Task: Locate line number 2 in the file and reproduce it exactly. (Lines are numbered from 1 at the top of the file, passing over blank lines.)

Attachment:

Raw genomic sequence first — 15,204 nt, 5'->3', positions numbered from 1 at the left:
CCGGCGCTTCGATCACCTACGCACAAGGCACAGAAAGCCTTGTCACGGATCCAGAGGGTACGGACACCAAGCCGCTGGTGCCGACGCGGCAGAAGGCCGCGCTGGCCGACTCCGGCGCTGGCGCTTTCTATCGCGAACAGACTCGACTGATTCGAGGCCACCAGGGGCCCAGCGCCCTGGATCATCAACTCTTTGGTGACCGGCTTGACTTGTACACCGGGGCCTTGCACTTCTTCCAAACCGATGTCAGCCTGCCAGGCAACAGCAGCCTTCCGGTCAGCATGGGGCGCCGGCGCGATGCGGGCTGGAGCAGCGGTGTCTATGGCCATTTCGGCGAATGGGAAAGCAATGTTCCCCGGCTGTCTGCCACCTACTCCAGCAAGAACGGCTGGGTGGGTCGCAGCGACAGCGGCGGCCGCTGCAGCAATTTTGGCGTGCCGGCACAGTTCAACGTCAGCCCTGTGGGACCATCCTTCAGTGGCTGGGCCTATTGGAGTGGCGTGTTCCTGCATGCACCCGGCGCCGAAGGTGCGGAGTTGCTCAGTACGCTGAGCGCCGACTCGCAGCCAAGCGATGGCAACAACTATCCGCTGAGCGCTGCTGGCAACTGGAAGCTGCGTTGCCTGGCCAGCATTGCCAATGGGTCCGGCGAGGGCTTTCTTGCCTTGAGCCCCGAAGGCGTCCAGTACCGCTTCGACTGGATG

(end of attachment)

CCGGCGCTTCGATCACCTACGCACAAGGCACAGAAAGCCTTGTCACGGATCCAGAGGGTACGGACACCAAGCCGCTGGTGCCGACGCGGCAGAAGGCCGCGCTGGCCGACTCCGGCGCTGGCGCTTTCTATCGCGAACAGACTCGACTGATTCGAGGCCACCAGGGGCCCAGCGCCCTGGATCATCAACTCTTTGGTGACCGGCTTGACTTGTACACCGGGGCCTTGCACTTCTTCCAAACCGATGTCAGCCTGCCAGGCAACAGCAGCCTTCCGGTCAGCATGGGGCGCCGGCGCGATGCGGGCTGGAGCAGCGGTGTCTATGGCCATTTCGGCGAATGGGAAAGCAATGTTCCCCGGCTGTCTGCCACCTACTCCAGCAAGAACGGCTGGGTGGGTCGCAGCGACAGCGGCGGCCGCTGCAGCAATTTTGGCGTGCCGGCACAGTTCAACGTCAGCCCTGTGGGACCATCCTTCAGTGGCTGGGCCTATTGGAGTGGCGTGTTCCTGCATGCACCCGGCGCCGAAGGTGCGGAGTTGCTCAGTACGCTGAGCGCCGACTCGCAGCCAAGCGATGGCAACAACTATCCGCTGAGCGCTGCTGGCAACTGGAAGCTGCGTTGCCTGGCCAGCATTGCCAATGGGTCCGGCGAGGGCTTTCTTGCCTTGAGCCCCGAAGGCGTCCAGTACCGCTTCGACTGGATG